The Truth Teller

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Overview

A five-year-old boy can sense who is telling the truth...and who isn't. It's a gift some will do anything to silence and a mother will do anything to protect.

Lara Godfrey desperately wants to have a child--a living legacy from her late husband. Placing her life in the hands of a doctor she believes she can trust, Lara doesn't relize a web of deception is being woven around her. An unseen voyeur, with dreams of immortality, plans to use the child for a test--an unbelievable ...

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2004 Trade paperback Good. Trade paperback (US). Glued binding. 420 p.

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The Truth Teller

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Overview

A five-year-old boy can sense who is telling the truth...and who isn't. It's a gift some will do anything to silence and a mother will do anything to protect.

Lara Godfrey desperately wants to have a child--a living legacy from her late husband. Placing her life in the hands of a doctor she believes she can trust, Lara doesn't relize a web of deception is being woven around her. An unseen voyeur, with dreams of immortality, plans to use the child for a test--an unbelievable experiment that could have genetic consequences not only for Lara's baby, but for the entire human race. In the face of danger, Lara must make impossible choices. That's why she flees the clinic before the baby's birth. It's why she changes her name and hides. She knows she must protect this gifted child who can see through lies and identify truth. Yet how can an innocent truth-telling boy survive in a world that wants to destroy truth at any cost?

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Editorial Reviews

Children's Literature - Mary Sue Preissner
Mad scientists, genetic experiments, intrigue, thugs, murder and suspense fill this sci-fi thriller. Having come to terms with her husband's premature death, Lara participates in in-vitro fertilization to have the child they had always dreamed of. A trusted physician, swayed by endowments from a wealthy businessman, agrees to substitute the deceased husband's sperm with that taken from a body frozen for thousands of years, believing that the "perfect" person will be created. As the baby nears term, Lara realizes that something strange is going on, and begins sleuthing. She knows she must run for her life and that of her yet unborn child, going deep undercover so that they can remain together. Unexpected twists and turns will keep the pages turning. Lara's courage, depth of character, and unwavering Christian faith take her through these trials.
Roberta Blair
Angela Hunt pulls the reader in with an intriguing scientific theory putting a new spin on the creation-vs.-evolution debate. A must-read, The Truth Teller hooks us with a suspense-filled love story.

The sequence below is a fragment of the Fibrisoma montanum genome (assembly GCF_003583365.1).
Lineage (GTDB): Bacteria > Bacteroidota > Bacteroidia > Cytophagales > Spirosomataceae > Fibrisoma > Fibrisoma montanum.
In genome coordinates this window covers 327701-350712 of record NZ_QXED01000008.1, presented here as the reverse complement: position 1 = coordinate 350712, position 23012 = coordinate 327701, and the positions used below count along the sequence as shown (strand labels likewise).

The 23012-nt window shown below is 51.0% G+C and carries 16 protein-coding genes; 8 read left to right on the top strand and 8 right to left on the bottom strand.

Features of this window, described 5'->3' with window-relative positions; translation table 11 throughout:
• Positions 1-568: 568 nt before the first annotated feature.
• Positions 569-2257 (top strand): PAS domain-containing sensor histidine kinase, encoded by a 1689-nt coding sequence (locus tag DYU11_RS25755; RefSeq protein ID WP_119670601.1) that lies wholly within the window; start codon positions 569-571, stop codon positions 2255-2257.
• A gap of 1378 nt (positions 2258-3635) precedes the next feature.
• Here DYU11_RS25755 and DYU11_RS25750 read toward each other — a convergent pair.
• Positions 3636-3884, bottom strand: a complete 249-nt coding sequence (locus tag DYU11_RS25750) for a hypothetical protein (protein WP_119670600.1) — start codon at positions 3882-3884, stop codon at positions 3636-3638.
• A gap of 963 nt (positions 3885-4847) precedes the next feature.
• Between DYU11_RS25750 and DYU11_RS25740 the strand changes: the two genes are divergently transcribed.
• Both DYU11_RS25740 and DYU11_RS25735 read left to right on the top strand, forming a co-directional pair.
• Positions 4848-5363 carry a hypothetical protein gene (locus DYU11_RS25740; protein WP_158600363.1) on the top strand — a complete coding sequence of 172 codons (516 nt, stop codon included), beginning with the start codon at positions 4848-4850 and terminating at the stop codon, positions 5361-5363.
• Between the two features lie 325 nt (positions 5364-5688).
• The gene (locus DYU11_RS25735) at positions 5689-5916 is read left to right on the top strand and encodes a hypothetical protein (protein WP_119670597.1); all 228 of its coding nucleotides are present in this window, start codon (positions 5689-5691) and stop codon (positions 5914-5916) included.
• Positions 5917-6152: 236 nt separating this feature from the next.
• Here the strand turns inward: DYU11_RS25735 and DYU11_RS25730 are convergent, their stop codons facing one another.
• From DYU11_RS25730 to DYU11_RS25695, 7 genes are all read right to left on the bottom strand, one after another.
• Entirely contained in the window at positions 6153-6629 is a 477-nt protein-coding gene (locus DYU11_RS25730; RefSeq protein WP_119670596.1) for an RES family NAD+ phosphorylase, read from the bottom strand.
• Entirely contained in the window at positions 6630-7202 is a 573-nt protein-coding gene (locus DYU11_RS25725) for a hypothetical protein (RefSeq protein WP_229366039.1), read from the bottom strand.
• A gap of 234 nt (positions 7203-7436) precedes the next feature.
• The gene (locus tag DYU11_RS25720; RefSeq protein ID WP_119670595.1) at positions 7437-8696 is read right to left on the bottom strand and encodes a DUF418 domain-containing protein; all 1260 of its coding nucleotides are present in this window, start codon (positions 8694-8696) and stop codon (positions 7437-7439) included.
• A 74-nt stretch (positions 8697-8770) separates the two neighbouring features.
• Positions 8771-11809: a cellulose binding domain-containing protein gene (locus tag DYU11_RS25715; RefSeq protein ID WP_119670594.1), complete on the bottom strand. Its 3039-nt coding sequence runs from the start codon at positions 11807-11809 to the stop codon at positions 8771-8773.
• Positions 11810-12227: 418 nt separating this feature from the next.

Romantic Times
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Product Details

  • ISBN-13: 9780595324569
  • Publisher: iUniverse, Incorporated
  • Publication date: 7/12/2004
  • Edition description: Authors Guild Backinprint.com Edition
  • Pages: 412
  • Product dimensions: 6.06 (w) x 9.02 (h) x 1.04 (d)

Read an Excerpt

Chapter One

A crimson maple leaf swung from the sky and came to rest on the tip of Lara's best black shoes. She stared at the juxtaposition of ebony and red as the minister's voice droned beneath the whisper of an autumn wind: "Let not your heart be troubled; you believe in God, believe also in Me. In My Father's house are many mansions . . ."

She studied the hues of darkness and blood. Michael never painted in those colors. He preferred the bright oranges and pinks of a flaming sunset, the glowing greens and warm browns of wood and earth. Michael's paintings always shimmered with life.

The wind freshened, blowing the leaf from her shoe and rattling the brittle pages of the minister's prayer book. He continued, undisturbed: "Forasmuch as it has pleased Almighty God to take unto himself the soul of our dear brother Michael . . ."

Lara lifted her gaze, pleased that so many had followed from the church to the graveside. This little cemetery overlooked the park where she and Michael had enjoyed so many sunsets; she could even see the gabled roof of their town house from this sheltered hilltop. In the days ahead it might bring her comfort to know Michael was nearby . . .

But he wasn't, not really. She had seen his soul take flight; she had watched in wonder as his face, etched with lines of weariness and pain, brightened at the exhalation of that last breath. A shining look of joy and certainty filled his countenance as he stared at something she couldn't see, and the briefest smile lifted the corners of his mouth. Then, in an instant, his body relaxed. And he was gone.

Strange, how much grief felt like love.In the days since his death, her heart had been doing somersaults at the mention of his name, just as it had in college when Michael looked her way. She walked around the apartment in a sort of love-struck daze, one ear cocked toward the telephone as if he might call. Yesterday her palms had grown moist when she found one of his scribbled grocery lists under the car seat. She tucked it into her purse, as thrilled with it as with the love note she'd once found tucked into her chemistry textbook.